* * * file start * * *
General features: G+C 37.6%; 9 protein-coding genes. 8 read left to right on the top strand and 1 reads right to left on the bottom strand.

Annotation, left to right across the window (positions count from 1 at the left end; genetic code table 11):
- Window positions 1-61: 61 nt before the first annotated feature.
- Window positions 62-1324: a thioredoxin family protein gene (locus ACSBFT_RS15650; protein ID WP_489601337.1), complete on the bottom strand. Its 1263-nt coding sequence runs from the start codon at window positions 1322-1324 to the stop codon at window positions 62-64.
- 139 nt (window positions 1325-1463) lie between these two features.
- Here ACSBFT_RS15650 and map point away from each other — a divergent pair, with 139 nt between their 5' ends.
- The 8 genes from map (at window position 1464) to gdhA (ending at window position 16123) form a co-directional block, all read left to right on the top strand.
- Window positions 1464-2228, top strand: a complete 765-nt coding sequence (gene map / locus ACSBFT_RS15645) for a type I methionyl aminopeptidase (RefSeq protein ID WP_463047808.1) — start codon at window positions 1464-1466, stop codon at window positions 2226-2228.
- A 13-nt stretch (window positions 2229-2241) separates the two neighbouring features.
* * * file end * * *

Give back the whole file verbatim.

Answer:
General features: G+C 37.6%; 9 protein-coding genes. 8 read left to right on the top strand and 1 reads right to left on the bottom strand.

Annotation, left to right across the window (positions count from 1 at the left end; genetic code table 11):
- Window positions 1-61: 61 nt before the first annotated feature.
- Window positions 62-1324: a thioredoxin family protein gene (locus ACSBFT_RS15650; protein ID WP_489601337.1), complete on the bottom strand. Its 1263-nt coding sequence runs from the start codon at window positions 1322-1324 to the stop codon at window positions 62-64.
- 139 nt (window positions 1325-1463) lie between these two features.
- Here ACSBFT_RS15650 and map point away from each other — a divergent pair, with 139 nt between their 5' ends.
- The 8 genes from map (at window position 1464) to gdhA (ending at window position 16123) form a co-directional block, all read left to right on the top strand.
- Window positions 1464-2228, top strand: a complete 765-nt coding sequence (gene map / locus ACSBFT_RS15645) for a type I methionyl aminopeptidase (RefSeq protein ID WP_463047808.1) — start codon at window positions 1464-1466, stop codon at window positions 2226-2228.
- A 13-nt stretch (window positions 2229-2241) separates the two neighbouring features.